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Gene carried by one in 3000 men increases risk of type 2 diabetes

12 July 2021
Appeared in BioNews 1103

Rare genetic variants in the GIGYF1 gene that increase an man's risk of developing type 2 diabetes by six-fold, have been identified by researchers at the University of Cambridge.

The GIGYF1 gene is already known to be associated with cell growth factor signalling and the regulation of insulin, which could partly explain the role of variants in the development of type 2 diabetes. Researchers have now discovered that variants of GIGYF1 increase susceptibility to loss of the Y chromosome in adult men and is linked to signs of ageing such as more body fat and weaker muscle strength, in a study published in Nature Communications.

'Reading an individual's DNA is a powerful way of identifying genetic variants that increase our risk of developing certain diseases. For complex diseases such as type 2 diabetes, many variants play a role, but often only increasing our risk by a tiny amount. This particular variant, while rare, has a big impact on an individual's risk,' said Dr John Perry, programme leader and Medical Research Council investigator at the University of Cambridge, who is an author of this research.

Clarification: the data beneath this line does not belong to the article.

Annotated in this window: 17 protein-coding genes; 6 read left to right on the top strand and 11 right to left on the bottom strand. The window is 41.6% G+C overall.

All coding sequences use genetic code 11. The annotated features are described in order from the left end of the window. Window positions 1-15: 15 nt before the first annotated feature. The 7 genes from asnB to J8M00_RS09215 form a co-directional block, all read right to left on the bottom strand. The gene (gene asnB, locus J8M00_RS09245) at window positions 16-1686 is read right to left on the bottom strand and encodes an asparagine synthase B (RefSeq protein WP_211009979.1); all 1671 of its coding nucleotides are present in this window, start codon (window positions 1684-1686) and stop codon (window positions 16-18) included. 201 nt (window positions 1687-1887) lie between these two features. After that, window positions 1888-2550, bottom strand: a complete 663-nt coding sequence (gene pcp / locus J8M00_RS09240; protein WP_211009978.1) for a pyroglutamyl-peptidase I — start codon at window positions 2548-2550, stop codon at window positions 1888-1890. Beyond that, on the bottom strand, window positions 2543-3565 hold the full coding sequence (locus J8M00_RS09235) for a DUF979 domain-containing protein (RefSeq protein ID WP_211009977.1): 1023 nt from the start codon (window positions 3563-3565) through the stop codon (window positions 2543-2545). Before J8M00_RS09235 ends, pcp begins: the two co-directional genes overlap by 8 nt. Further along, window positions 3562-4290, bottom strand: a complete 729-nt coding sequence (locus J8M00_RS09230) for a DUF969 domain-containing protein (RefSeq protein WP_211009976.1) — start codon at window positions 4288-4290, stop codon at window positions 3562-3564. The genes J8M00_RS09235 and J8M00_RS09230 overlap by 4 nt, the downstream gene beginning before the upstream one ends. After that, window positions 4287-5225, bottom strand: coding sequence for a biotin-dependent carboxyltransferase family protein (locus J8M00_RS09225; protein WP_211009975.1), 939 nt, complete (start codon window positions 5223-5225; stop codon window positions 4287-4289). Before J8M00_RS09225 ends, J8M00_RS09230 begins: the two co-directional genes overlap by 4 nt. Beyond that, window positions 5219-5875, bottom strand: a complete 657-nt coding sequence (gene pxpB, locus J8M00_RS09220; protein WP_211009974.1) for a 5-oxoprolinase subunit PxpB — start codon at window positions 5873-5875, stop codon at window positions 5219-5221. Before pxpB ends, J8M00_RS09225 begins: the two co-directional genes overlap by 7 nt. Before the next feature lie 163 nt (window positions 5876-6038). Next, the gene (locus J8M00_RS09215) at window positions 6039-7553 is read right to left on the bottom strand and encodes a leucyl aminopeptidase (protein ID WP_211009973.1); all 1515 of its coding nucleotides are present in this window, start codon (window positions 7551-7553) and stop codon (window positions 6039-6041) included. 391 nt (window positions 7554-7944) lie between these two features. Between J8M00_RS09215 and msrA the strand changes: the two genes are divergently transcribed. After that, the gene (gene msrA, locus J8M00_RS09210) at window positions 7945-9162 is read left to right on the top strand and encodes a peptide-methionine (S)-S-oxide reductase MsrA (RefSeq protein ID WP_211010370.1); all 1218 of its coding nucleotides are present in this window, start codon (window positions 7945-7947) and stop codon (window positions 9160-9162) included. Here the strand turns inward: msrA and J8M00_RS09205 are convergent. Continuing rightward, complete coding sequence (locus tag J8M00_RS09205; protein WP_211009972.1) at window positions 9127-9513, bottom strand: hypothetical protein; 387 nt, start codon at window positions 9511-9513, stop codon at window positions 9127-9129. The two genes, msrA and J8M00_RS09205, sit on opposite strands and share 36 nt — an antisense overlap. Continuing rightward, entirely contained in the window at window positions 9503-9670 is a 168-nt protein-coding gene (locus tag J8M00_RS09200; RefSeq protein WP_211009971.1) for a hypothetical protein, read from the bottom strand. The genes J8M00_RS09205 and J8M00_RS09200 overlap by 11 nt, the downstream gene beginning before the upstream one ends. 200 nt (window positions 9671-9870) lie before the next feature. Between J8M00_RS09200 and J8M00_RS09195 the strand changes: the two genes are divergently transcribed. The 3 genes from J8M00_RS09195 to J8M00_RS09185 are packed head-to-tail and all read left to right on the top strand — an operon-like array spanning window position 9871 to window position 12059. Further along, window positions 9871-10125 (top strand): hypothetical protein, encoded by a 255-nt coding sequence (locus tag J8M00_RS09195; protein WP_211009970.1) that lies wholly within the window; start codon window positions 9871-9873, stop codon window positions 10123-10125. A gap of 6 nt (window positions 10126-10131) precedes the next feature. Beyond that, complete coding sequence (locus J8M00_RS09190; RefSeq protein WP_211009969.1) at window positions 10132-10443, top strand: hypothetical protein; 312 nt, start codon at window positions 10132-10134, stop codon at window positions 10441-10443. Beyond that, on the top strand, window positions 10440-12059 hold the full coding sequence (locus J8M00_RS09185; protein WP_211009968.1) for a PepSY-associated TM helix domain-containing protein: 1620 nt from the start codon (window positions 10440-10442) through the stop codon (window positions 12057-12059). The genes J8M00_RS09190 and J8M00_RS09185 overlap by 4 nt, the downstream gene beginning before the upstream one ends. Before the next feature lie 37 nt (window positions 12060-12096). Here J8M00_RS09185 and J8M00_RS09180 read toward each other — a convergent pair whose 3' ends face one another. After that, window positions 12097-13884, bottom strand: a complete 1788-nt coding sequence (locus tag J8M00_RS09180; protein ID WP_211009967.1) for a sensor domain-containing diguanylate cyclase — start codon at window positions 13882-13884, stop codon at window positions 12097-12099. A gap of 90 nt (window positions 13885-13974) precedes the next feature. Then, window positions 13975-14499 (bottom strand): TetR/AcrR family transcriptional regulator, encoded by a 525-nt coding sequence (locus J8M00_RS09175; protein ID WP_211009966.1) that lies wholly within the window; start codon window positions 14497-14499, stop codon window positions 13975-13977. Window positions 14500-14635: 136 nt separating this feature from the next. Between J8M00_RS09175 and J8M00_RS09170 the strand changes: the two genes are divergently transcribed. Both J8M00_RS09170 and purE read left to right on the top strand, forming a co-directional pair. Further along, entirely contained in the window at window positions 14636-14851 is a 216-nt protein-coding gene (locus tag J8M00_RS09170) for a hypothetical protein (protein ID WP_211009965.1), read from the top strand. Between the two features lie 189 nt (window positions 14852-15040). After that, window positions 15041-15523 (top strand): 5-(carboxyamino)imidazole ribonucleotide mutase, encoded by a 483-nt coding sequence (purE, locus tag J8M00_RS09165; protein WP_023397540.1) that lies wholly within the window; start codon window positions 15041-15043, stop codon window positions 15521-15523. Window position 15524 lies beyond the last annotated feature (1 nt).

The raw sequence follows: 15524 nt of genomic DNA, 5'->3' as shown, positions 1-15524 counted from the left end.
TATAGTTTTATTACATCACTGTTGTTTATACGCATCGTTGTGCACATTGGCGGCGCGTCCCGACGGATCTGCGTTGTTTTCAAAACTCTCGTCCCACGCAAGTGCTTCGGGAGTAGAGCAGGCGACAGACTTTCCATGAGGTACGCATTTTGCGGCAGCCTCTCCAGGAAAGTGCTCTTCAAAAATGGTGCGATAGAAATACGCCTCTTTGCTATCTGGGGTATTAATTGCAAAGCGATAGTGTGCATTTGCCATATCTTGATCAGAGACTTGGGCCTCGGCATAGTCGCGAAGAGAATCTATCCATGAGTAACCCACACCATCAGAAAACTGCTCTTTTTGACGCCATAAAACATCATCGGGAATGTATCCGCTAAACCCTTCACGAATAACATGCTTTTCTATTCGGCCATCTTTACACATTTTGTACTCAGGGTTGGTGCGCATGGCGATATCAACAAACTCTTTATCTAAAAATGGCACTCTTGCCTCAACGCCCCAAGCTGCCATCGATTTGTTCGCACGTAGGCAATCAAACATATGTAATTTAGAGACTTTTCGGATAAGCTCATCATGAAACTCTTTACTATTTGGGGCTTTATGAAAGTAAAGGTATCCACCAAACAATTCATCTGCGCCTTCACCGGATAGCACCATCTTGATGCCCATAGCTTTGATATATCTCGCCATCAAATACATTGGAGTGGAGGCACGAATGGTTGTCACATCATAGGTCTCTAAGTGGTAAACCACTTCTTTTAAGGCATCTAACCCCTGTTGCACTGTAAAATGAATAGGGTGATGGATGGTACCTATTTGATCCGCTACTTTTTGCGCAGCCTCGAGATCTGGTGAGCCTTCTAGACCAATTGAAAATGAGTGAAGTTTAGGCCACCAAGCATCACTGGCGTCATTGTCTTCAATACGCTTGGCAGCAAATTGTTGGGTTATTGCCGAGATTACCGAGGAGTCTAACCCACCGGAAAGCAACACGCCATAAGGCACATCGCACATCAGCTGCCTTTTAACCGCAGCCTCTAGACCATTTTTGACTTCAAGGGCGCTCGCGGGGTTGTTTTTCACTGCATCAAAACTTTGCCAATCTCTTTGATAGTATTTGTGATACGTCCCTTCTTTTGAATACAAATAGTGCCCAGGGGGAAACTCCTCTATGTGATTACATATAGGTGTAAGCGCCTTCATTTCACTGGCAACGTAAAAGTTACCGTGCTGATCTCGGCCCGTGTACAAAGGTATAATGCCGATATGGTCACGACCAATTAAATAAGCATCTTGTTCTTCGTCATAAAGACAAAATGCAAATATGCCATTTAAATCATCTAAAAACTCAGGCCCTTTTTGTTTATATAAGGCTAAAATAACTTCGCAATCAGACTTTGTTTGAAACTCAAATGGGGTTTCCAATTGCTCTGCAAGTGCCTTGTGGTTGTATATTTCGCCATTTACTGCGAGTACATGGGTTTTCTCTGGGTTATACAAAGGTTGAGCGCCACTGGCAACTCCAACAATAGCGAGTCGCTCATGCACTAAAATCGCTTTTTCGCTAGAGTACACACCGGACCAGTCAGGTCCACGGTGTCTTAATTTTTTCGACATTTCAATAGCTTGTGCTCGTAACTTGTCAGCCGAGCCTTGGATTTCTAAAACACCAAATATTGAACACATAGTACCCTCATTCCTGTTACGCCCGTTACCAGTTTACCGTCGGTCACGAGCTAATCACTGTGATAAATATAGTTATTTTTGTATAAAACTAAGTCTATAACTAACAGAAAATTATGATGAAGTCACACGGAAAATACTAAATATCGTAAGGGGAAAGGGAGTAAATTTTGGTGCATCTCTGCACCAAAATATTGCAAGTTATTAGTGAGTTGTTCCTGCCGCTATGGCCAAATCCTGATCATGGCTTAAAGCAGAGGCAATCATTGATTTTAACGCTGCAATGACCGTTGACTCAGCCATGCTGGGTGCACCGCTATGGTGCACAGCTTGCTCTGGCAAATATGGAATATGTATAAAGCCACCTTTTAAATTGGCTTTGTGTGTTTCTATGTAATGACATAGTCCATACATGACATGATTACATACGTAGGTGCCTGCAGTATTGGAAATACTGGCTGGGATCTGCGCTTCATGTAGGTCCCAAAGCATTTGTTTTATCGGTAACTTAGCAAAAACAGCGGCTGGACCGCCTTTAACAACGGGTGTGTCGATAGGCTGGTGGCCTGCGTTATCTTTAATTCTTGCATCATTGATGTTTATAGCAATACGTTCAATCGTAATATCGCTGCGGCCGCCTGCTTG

Researchers analysed data from over 200,000 adult men in the UK Biobank study in order to identify genetic variants associated with the loss of the Y chromosome. The loss of the Y chromosome from circulating white blood cells is a known biomarker of biological ageing that has been previously linked with age-related diseases such as cancer and type 2 diabetes.

The researchers conducted an exome-sequence genome-wide association study in order to identify rare genetic variants. They discovered that approximately one in 3000 people carry a GIGYF1 genetic variant and the risk of these individuals developing type 2 diabetes is around 30 percent compared to the wider population which have around a five percent risk of developing this condition. 

This effect is larger than that of other genetic variants known to increase risk of developing type 2 diabetes, which are thought to double risk. 

Further research will be conducted to investigate the mechanisms via which variants in GIGYF1 lead to an increased risk of developing type 2 diabetes.

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